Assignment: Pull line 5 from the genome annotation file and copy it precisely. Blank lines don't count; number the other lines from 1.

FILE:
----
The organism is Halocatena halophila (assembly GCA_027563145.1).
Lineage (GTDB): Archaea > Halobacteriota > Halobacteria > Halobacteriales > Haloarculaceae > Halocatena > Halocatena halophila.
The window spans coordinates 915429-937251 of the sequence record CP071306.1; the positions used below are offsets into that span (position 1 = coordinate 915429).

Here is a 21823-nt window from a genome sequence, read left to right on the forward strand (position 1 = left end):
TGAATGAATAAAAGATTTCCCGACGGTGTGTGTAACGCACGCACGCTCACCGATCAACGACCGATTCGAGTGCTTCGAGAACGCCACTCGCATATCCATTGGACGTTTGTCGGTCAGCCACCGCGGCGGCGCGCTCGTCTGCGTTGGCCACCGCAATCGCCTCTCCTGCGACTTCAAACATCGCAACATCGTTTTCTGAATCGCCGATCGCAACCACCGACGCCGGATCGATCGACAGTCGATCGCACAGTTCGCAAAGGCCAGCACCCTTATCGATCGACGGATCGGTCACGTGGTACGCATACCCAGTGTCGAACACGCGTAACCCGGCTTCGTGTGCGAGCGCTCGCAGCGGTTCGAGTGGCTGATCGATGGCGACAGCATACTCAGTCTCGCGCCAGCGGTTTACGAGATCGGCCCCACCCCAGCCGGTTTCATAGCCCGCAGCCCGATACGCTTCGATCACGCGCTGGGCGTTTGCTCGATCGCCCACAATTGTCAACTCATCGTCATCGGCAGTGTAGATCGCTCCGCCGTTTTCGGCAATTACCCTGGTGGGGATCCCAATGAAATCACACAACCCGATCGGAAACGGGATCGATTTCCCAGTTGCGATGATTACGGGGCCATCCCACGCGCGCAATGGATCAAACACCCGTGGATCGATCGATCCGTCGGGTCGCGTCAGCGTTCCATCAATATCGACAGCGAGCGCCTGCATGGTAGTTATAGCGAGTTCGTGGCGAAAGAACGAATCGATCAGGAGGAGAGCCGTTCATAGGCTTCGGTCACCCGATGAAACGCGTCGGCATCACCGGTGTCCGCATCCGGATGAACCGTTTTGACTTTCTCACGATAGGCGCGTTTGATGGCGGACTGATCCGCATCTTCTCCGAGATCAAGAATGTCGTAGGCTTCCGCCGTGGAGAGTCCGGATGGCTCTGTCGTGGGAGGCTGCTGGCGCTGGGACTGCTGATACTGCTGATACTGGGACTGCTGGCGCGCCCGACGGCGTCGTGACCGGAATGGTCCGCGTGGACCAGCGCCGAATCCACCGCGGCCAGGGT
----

TGAATGAATAAAAGATTTCCCGACGGTGTGTGTAACGCACGCACGCTCACCGATCAACGACCGATTCGAGTGCTTCGAGAACGCCACTCGCATATCCATTGGACGTTTGTCGGTCAGCCACCGCGGCGGCGCGCTCGTCTGCGTTGGCCACCGCAATCGCCTCTCCTGCGACTTCAAACATCGCAACATCGTTTTCTGAATCGCCGATCGCAACCACCGACGCCGGATCGATCGACAGTCGATCGCACAGTTCGCAAAGGCCAGCACCCTTATCGATCGACGGATCGGTCACGTGGTACGCATACCCAGTGTCGAACACGCGTAACCCGGCTTCGTGTGCGAGCGCTCGCAGCGGTTCGAGTGGCTGATCGATGGCGACAGCATACTCAGTCTCGCGCCAGCGGTTTACGAGATCGGCCCCACCCCAGCCGGTTTCATAGCCCGCAGCCCGATACGCTTCGATCACGCGCTGGGCGTTTGCTCGATCGCCCACAATTGTCAACTCATCGTCATCGGCAGTGTAGATCGCTCCGCCGTTTTCGGCAATTACCCTGGTGGGGATCCCAATGAAATCACACAACCCGATCGGAAACGGGATCGATTTCCCAGTTGCGATGATTACGGGGCCATCCCACGCGCGCAATGGATCAAACACCCGTGGATCGATCGATCCGTCGGGTCGCGTCAGCGTTCCATCAATATCGACAGCGAGCGCCTGCATGGTAGTTATAGCGAGTTCGTGGCGAAAGAACGAATCGATCAGGAGGAGAGCCGTTCATAGGCTTCGGTCACCCGATGAAACGCGTCGGCATCACCGGTGTCCGCATCCGGATGAACCGTTTTGACTTTCTCACGATAGGCGCGTTTGATGGCGGACTGATCCGCATCTTCTCCGAGATCAAGAATGTCGTAGGCTTCCGCCGTGGAGAGTCCGGATGGCTCTGTCGTGGGAGGCTGCTGGCGCTGGGACTGCTGATACTGCTGATACTGGGACTGCTGGCGCGCCCGACGGCGTCGTGACCGGAATGGTCCGCGTGGACCAGCGCCGAATCCACCGCGGCCAGGGT